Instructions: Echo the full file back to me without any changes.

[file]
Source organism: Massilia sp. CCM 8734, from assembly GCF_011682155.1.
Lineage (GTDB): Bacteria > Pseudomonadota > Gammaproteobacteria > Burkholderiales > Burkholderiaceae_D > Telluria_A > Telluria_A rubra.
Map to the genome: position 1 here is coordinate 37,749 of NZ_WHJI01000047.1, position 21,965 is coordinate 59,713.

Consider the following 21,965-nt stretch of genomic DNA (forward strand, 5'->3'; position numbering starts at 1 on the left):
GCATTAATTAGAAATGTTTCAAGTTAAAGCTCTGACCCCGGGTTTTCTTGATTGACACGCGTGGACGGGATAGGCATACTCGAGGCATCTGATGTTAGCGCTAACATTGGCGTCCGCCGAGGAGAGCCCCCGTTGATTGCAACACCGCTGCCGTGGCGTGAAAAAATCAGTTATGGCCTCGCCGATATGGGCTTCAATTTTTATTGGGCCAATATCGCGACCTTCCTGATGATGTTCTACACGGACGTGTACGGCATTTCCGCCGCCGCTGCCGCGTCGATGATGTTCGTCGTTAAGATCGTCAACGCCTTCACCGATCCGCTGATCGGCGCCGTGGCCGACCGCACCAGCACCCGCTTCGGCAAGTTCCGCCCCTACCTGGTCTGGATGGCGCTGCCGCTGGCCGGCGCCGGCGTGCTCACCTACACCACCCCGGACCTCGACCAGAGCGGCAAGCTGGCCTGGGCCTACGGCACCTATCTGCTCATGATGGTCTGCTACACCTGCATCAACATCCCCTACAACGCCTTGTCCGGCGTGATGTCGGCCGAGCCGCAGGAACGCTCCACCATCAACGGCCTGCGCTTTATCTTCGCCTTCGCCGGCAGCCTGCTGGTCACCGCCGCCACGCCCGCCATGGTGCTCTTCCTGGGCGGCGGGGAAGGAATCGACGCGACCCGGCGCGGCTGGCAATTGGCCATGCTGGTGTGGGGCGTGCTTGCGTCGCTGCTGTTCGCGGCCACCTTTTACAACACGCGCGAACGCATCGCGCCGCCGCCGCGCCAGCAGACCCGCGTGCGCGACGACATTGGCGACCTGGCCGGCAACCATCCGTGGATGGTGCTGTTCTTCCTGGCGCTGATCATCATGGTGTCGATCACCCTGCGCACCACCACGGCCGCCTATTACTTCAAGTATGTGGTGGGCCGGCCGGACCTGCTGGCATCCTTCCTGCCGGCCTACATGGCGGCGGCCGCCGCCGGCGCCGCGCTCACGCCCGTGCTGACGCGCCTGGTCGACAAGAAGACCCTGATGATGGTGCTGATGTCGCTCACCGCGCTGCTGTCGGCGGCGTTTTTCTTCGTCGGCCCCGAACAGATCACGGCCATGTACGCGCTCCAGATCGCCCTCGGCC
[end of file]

Source organism: Massilia sp. CCM 8734, from assembly GCF_011682155.1.
Lineage (GTDB): Bacteria > Pseudomonadota > Gammaproteobacteria > Burkholderiales > Burkholderiaceae_D > Telluria_A > Telluria_A rubra.
Map to the genome: position 1 here is coordinate 37,749 of NZ_WHJI01000047.1, position 21,965 is coordinate 59,713.

Consider the following 21,965-nt stretch of genomic DNA (forward strand, 5'->3'; position numbering starts at 1 on the left):
GCATTAATTAGAAATGTTTCAAGTTAAAGCTCTGACCCCGGGTTTTCTTGATTGACACGCGTGGACGGGATAGGCATACTCGAGGCATCTGATGTTAGCGCTAACATTGGCGTCCGCCGAGGAGAGCCCCCGTTGATTGCAACACCGCTGCCGTGGCGTGAAAAAATCAGTTATGGCCTCGCCGATATGGGCTTCAATTTTTATTGGGCCAATATCGCGACCTTCCTGATGATGTTCTACACGGACGTGTACGGCATTTCCGCCGCCGCTGCCGCGTCGATGATGTTCGTCGTTAAGATCGTCAACGCCTTCACCGATCCGCTGATCGGCGCCGTGGCCGACCGCACCAGCACCCGCTTCGGCAAGTTCCGCCCCTACCTGGTCTGGATGGCGCTGCCGCTGGCCGGCGCCGGCGTGCTCACCTACACCACCCCGGACCTCGACCAGAGCGGCAAGCTGGCCTGGGCCTACGGCACCTATCTGCTCATGATGGTCTGCTACACCTGCATCAACATCCCCTACAACGCCTTGTCCGGCGTGATGTCGGCCGAGCCGCAGGAACGCTCCACCATCAACGGCCTGCGCTTTATCTTCGCCTTCGCCGGCAGCCTGCTGGTCACCGCCGCCACGCCCGCCATGGTGCTCTTCCTGGGCGGCGGGGAAGGAATCGACGCGACCCGGCGCGGCTGGCAATTGGCCATGCTGGTGTGGGGCGTGCTTGCGTCGCTGCTGTTCGCGGCCACCTTTTACAACACGCGCGAACGCATCGCGCCGCCGCCGCGCCAGCAGACCCGCGTGCGCGACGACATTGGCGACCTGGCCGGCAACCATCCGTGGATGGTGCTGTTCTTCCTGGCGCTGATCATCATGGTGTCGATCACCCTGCGCACCACCACGGCCGCCTATTACTTCAAGTATGTGGTGGGCCGGCCGGACCTGCTGGCATCCTTCCTGCCGGCCTACATGGCGGCGGCCGCCGCCGGCGCCGCGCTCACGCCCGTGCTGACGCGCCTGGTCGACAAGAAGACCCTGATGATGGTGCTGATGTCGCTCACCGCGCTGCTGTCGGCGGCGTTTTTCTTCGTCGGCCCCGAACAGATCACGGCCATGTACGCGCTCCAGATCGCCCTCGGCC